Montefalco is a town situated in the central area of Umbria, near Perugia and it certainly has all the typical historical characteristics of an Umbrian town: founded by the Umbri, it was then conquered by the Romans and later by the Longbards. Then, during the XIV century,it became a free “comune” ruled by merchants and nobles but later lost its sovereignty to an important family, the Trinci. The town then passed under the control of the Papal State until the unification of Italy in the mid XIX Century.
Montefalco’s might resemble a five-peaks stars if observed by a height; the town, in fact, has five points of access, each one paired with a parish church and each one giving onto a street that gets the visitor to the central square. The view from the square is impressive and it gain the town the nickname of “The Balcony of Umbria”.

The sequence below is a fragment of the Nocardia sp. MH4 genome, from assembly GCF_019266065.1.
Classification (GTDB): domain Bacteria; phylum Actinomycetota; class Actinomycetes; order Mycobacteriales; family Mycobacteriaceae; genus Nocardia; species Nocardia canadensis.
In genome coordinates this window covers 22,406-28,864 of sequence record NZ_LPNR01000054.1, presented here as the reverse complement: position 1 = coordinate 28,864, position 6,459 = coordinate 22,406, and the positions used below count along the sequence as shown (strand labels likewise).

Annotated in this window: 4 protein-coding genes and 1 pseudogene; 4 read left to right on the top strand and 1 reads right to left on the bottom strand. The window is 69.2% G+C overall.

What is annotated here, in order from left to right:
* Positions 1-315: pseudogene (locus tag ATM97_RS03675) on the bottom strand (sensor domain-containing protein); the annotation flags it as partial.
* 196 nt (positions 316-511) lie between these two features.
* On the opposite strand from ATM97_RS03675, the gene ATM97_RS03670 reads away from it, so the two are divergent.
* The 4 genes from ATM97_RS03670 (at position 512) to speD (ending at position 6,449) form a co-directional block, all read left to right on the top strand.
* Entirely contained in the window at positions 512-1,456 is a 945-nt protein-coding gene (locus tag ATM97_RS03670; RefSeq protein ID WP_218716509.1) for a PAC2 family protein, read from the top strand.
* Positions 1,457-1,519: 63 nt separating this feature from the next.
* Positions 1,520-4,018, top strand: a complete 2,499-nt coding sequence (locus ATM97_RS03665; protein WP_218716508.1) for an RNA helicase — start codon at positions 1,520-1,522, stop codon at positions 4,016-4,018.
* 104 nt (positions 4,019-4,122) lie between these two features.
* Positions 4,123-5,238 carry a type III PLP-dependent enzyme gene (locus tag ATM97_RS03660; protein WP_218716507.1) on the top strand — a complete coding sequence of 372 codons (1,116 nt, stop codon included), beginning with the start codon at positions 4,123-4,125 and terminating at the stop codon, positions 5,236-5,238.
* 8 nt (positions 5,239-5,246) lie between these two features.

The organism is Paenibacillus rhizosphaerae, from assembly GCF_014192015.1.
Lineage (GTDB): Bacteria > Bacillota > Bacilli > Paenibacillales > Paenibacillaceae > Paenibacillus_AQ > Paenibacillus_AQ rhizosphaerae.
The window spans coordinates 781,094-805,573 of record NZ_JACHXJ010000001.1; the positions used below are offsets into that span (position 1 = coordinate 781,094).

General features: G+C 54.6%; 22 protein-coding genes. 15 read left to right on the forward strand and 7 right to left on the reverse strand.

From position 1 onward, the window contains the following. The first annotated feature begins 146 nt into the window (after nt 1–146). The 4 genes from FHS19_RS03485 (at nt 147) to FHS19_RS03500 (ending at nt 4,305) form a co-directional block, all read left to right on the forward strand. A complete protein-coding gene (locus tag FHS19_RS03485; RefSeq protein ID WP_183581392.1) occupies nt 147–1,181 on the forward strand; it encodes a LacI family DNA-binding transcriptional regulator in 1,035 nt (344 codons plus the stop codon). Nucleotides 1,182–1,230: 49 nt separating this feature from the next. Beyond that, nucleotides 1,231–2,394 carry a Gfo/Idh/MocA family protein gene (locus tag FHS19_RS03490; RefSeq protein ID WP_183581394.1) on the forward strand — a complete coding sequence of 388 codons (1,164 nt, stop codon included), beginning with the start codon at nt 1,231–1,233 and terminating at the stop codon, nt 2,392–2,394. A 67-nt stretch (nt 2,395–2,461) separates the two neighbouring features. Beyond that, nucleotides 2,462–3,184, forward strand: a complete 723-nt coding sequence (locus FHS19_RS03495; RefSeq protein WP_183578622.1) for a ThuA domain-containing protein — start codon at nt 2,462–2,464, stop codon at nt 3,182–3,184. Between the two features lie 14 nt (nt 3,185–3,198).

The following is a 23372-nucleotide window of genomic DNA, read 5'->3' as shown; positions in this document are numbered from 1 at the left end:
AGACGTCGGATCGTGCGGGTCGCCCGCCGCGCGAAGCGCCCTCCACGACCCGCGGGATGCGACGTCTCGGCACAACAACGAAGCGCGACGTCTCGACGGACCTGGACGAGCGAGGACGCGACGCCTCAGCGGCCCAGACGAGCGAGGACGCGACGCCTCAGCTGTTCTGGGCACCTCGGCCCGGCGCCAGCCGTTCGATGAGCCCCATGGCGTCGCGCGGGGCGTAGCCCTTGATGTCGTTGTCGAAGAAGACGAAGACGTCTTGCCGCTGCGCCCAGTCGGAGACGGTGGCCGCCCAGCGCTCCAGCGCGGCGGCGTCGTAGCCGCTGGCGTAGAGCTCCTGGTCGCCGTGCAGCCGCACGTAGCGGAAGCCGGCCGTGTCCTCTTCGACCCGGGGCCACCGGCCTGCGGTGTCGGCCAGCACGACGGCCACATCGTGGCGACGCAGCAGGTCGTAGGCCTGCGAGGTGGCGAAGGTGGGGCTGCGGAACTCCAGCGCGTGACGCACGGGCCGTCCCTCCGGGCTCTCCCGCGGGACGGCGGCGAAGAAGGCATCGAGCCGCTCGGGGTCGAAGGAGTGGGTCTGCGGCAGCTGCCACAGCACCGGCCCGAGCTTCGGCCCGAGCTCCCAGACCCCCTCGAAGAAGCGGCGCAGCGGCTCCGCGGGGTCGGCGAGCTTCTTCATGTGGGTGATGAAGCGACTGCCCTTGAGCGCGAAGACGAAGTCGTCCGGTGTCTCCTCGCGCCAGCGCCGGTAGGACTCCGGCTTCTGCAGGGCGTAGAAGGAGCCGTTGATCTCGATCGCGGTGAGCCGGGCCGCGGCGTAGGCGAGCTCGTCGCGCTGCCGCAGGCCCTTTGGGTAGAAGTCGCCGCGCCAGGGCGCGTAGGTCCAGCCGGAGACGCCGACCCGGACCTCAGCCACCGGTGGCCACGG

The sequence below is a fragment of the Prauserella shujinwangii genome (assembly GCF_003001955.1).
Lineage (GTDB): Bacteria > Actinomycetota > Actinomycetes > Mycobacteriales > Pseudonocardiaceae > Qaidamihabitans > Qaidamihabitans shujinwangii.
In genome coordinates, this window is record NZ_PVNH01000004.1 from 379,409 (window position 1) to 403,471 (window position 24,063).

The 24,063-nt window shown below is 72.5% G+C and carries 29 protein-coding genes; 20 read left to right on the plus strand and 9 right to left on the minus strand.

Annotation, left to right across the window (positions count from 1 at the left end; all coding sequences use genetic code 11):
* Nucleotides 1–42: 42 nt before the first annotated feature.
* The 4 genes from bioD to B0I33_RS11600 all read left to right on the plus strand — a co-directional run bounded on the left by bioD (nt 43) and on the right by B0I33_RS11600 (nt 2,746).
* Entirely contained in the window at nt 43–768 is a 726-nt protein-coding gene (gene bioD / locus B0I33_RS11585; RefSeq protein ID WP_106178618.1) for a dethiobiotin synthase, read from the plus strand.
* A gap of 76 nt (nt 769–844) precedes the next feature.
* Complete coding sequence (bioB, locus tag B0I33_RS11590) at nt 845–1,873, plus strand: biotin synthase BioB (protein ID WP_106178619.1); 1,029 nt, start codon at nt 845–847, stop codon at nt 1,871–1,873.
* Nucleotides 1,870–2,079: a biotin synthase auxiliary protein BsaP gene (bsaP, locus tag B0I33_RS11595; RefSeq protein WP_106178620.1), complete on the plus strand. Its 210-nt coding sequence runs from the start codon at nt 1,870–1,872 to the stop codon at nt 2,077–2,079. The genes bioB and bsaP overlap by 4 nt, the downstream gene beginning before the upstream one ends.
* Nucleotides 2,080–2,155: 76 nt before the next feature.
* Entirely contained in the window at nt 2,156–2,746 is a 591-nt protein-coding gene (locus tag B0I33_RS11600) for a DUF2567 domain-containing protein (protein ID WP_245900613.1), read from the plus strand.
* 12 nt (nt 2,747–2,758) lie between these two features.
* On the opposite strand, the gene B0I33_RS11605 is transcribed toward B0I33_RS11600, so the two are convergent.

The town has a strong tradition of woven linen and linen cotton that is still very important and relevant for the city’s economy. But what really make Montefalco a must visit is its wine making tradition that dates back to its Roman days. Montefalco is the centre of the Sagrantino area a bold, earthy dry wine perfect for pairing with sharp, strong flavours like Pecorino, black truffle, and meat-based dishes. Only in the late 1970s Sagrantino was revived by few winemakers (the fathers of the "new" Sagrantino) who learned to tame the grape’s aggressive tannins. Now, more than 2,400 acres of Sagrantino are planted in the region, possibly making it the signature wine of Umbria.
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